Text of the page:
Debt May Not Always Be a Bad Thing

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BOSTON (TheStreet) -- Debt has become a four-letter word. Americans, shocked and shamed into a new frugality, are paying off credit cards and shunning new financing.

This well-intentioned trend may not be as prudent as it seems, says Morrison Creech, head of private banking and executive vice president for Wells Fargo Private Bank. Creech touts taking advantage of historically low interest rates to improve liquidity, diversify portfolios and mitigate risk.

"You can look at debt in two different ways," he says. "One might be lifestyle-related, where you are using debt to finance a home, a second home or something that enhances your life. Then you've got strategic debt, which might be debt that could be used to purchase investments, maintain your liquidity and existing investment portfolio and, in essence, allow you to stretch out a little bit, but still participate in the great market we see ahead of us."

Investors need to carefully review their financial plan, Creech says.

"Do you feel pretty good in terms of how you've positioned yourself in terms of having a liquidity number that allows you to sleep at night and handle any emergencies and near-term needs?" he says. "When you look at the rest of your balance sheet, have you been maybe ultra-conservative given the events of the last two or three years, or might you have room to leverage part of your balance sheet and continue to diversify your portfolio?"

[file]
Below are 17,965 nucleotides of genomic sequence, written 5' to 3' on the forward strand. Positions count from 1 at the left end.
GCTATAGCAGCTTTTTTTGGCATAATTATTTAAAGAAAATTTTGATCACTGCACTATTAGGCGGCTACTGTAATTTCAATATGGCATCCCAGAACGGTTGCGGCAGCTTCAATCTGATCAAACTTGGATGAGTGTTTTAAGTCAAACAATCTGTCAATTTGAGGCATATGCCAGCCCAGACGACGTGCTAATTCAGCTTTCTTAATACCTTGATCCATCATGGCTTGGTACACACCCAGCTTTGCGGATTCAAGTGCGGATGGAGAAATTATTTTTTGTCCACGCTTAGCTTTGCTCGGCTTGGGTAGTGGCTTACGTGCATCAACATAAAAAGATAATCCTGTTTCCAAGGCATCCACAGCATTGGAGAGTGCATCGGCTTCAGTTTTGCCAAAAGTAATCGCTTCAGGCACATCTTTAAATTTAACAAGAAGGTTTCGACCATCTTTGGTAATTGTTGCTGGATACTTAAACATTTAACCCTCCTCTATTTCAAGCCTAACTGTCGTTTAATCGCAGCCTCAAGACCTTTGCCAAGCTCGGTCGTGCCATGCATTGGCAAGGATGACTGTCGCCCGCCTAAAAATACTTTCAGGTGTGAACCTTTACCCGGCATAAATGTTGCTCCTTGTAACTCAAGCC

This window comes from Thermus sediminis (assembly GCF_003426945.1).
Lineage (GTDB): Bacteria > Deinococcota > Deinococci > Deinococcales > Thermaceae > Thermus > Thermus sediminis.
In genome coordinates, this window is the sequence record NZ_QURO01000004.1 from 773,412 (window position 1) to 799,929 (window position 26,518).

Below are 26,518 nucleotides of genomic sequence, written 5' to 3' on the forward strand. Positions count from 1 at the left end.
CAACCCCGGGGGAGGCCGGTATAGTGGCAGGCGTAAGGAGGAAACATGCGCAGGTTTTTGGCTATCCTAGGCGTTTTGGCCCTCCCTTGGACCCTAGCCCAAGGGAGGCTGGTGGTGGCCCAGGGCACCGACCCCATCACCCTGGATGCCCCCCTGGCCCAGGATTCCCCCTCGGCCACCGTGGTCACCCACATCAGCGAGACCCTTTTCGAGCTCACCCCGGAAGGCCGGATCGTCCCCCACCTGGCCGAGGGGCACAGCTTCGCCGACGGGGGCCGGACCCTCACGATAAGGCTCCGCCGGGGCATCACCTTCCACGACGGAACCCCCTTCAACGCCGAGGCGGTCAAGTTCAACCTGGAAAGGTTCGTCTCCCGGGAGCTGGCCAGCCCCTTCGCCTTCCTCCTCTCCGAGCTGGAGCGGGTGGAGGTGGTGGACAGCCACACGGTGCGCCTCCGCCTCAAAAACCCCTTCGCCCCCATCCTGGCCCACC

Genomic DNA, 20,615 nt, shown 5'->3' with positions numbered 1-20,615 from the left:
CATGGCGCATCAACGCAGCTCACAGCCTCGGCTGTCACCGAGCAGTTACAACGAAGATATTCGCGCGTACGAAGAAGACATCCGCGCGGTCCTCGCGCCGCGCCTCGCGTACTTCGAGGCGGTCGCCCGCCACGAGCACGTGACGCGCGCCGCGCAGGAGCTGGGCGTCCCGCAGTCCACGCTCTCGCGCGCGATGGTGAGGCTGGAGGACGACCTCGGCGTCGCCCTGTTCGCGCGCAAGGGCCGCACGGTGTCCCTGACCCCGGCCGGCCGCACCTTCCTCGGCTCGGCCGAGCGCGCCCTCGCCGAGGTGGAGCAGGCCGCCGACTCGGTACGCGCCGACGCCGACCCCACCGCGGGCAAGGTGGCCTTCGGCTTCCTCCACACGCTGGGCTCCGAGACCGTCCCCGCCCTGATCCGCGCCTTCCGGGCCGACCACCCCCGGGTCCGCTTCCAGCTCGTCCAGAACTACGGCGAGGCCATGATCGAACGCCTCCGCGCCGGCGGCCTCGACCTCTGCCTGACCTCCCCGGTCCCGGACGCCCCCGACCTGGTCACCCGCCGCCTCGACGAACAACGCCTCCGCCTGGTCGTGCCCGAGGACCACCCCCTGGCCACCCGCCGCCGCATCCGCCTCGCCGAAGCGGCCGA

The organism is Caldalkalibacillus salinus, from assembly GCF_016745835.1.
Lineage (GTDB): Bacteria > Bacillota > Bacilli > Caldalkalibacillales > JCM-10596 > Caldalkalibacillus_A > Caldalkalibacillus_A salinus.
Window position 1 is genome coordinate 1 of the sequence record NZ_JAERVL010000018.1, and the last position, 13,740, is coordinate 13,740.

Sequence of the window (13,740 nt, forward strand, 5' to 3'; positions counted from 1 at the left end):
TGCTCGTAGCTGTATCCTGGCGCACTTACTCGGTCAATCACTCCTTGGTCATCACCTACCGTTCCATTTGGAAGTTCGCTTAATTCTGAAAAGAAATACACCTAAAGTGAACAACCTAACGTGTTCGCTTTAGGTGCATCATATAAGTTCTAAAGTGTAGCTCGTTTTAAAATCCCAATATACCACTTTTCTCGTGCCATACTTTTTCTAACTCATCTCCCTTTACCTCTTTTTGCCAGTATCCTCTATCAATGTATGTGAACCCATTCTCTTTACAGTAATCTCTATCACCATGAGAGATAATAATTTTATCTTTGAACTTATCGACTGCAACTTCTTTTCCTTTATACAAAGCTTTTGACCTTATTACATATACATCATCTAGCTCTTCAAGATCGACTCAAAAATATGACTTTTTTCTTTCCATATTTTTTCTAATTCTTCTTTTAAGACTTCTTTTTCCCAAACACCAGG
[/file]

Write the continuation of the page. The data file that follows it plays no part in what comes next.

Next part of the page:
Creech uses the example of a corporate executive with "a huge amount of his or her net worth in the company that they work for" through stock options and equity grants they have accumulated over the years.

"Maybe they feel like their stock continues to have a lot of upside, or they can't sell it because it is restricted, or maybe they don't want to sell it because they might be signaling to the market something that they don't believe -- that they are selling the stock because they think it is over-valued," he says. "The question could be whether that client should take on some amount of debt, some amount of leverage that is reasonable, and use that to diversify into other equities, or into real estate, bonds, emerging markets or alternative investments to actually reduce risk in their portfolio."

Creech says smart investors may take their cue from corporations that have taken advantage of persistently low interest rates to issue debt and preserve cash reserves.

Creech says interest rates could rise as fast as they fell.

"While I don't see rates increasing over the near-term horizon, there is probably not going to come a time where they are going to get much, if any, lower. As rates start moving up they will do so pretty fast. There will be some signs of economic growth then, all of a sudden, monetary policy will change and they will start tightening and it will move pretty rapidly. There is no upside in waiting, but there is a lot of downside."

Creech suggests that if you have debt maturing in the next 24 months, you probably should consider extending that out to a five- or 10-year horizon and taking advantage of the current interest rate environment. If you are contemplating additional debt over the near term again, locking in a rate now would be advantageous.

Though there can be cost savings and liquidity benefits to rethinking the role of debt in your financial plan, Creech warns that it may not be for everyone.

"You do have to balance the trade-off of what the costs are to consummate the transaction, versus paying off current debt, versus the cost savings from the interest rate," he says. "In most cases, it does make sense but make sure you are looking at your own individual situation and run an analysis with your adviser."

—For the best rates on loans, bank accounts and credit cards, enter your ZIP code at BankingMyWay.com.

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